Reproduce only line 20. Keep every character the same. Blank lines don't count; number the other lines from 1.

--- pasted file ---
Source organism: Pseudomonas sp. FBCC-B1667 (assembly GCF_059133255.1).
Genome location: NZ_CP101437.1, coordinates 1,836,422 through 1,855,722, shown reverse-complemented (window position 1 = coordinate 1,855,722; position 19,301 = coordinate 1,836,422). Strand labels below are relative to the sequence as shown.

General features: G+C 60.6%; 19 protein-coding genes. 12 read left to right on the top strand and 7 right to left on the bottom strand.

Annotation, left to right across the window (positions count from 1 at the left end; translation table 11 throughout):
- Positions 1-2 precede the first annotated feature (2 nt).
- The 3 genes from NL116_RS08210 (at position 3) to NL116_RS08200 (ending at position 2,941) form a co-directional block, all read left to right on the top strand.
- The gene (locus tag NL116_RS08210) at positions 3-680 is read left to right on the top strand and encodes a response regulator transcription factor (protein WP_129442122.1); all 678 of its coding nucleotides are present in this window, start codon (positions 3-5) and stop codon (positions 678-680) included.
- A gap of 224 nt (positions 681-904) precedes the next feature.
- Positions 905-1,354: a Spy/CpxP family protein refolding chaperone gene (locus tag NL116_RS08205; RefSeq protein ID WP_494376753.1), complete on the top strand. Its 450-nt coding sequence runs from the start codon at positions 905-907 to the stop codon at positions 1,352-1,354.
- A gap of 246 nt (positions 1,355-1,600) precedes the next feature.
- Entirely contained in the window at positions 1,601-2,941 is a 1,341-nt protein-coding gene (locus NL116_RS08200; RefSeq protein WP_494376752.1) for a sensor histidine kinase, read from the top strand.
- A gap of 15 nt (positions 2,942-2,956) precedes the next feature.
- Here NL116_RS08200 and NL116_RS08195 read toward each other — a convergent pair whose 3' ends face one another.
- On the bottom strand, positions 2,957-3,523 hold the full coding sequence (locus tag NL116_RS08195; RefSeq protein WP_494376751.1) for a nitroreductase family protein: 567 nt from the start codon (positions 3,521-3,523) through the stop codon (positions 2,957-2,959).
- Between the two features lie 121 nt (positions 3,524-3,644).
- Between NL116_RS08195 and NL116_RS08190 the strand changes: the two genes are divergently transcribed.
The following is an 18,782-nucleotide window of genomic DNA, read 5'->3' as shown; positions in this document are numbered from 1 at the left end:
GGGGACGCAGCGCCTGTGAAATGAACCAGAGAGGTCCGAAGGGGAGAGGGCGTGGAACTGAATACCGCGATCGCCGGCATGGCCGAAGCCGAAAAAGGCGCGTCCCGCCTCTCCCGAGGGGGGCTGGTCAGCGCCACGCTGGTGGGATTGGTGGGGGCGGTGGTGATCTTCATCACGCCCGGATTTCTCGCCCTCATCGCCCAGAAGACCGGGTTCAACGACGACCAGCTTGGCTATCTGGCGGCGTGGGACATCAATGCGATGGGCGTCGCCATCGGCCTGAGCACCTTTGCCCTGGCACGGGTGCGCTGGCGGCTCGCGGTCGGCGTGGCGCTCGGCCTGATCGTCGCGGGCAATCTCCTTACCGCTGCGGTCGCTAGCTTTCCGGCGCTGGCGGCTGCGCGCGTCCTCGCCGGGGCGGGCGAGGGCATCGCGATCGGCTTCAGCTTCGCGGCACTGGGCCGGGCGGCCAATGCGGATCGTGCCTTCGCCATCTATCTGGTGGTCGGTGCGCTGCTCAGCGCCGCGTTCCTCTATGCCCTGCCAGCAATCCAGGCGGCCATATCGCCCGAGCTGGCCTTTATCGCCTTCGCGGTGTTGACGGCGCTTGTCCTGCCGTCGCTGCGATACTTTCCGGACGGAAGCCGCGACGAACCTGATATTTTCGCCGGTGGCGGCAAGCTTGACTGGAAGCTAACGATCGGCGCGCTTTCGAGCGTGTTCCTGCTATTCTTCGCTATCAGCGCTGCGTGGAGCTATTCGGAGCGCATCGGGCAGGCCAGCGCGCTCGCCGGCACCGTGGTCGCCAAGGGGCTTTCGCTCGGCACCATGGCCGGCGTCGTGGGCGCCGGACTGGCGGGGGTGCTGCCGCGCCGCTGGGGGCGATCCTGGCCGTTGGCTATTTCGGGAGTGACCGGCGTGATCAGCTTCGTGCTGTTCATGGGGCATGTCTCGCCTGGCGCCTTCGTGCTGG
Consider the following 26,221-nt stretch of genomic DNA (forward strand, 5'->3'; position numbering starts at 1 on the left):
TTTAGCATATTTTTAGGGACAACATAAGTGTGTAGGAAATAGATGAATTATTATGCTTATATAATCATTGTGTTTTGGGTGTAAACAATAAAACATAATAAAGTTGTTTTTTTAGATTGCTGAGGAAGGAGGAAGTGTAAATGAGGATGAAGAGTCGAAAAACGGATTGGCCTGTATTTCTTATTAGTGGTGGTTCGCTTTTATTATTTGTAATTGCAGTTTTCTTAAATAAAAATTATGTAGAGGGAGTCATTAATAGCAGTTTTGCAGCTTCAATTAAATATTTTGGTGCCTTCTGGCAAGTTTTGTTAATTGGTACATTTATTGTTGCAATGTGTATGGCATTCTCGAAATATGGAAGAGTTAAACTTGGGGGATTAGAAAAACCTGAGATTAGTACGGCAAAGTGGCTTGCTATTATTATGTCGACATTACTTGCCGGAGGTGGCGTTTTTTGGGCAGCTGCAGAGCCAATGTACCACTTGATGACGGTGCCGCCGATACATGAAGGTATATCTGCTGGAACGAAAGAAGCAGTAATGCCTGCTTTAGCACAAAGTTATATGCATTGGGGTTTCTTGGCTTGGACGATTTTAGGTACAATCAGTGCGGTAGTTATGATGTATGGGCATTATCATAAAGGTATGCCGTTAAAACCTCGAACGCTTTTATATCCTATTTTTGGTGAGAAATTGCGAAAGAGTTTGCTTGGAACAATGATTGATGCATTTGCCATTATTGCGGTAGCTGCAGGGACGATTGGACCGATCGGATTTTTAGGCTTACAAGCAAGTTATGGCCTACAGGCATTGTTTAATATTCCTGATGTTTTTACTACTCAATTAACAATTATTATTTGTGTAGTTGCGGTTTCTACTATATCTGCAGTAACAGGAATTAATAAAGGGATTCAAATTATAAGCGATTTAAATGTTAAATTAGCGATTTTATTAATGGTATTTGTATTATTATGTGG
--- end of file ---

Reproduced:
TTTAGCATATTTTTAGGGACAACATAAGTGTGTAGGAAATAGATGAATTATTATGCTTATATAATCATTGTGTTTTGGGTGTAAACAATAAAACATAATAAAGTTGTTTTTTTAGATTGCTGAGGAAGGAGGAAGTGTAAATGAGGATGAAGAGTCGAAAAACGGATTGGCCTGTATTTCTTATTAGTGGTGGTTCGCTTTTATTATTTGTAATTGCAGTTTTCTTAAATAAAAATTATGTAGAGGGAGTCATTAATAGCAGTTTTGCAGCTTCAATTAAATATTTTGGTGCCTTCTGGCAAGTTTTGTTAATTGGTACATTTATTGTTGCAATGTGTATGGCATTCTCGAAATATGGAAGAGTTAAACTTGGGGGATTAGAAAAACCTGAGATTAGTACGGCAAAGTGGCTTGCTATTATTATGTCGACATTACTTGCCGGAGGTGGCGTTTTTTGGGCAGCTGCAGAGCCAATGTACCACTTGATGACGGTGCCGCCGATACATGAAGGTATATCTGCTGGAACGAAAGAAGCAGTAATGCCTGCTTTAGCACAAAGTTATATGCATTGGGGTTTCTTGGCTTGGACGATTTTAGGTACAATCAGTGCGGTAGTTATGATGTATGGGCATTATCATAAAGGTATGCCGTTAAAACCTCGAACGCTTTTATATCCTATTTTTGGTGAGAAATTGCGAAAGAGTTTGCTTGGAACAATGATTGATGCATTTGCCATTATTGCGGTAGCTGCAGGGACGATTGGACCGATCGGATTTTTAGGCTTACAAGCAAGTTATGGCCTACAGGCATTGTTTAATATTCCTGATGTTTTTACTACTCAATTAACAATTATTATTTGTGTAGTTGCGGTTTCTACTATATCTGCAGTAACAGGAATTAATAAAGGGATTCAAATTATAAGCGATTTAAATGTTAAATTAGCGATTTTATTAATGGTATTTGTATTATTATGTGG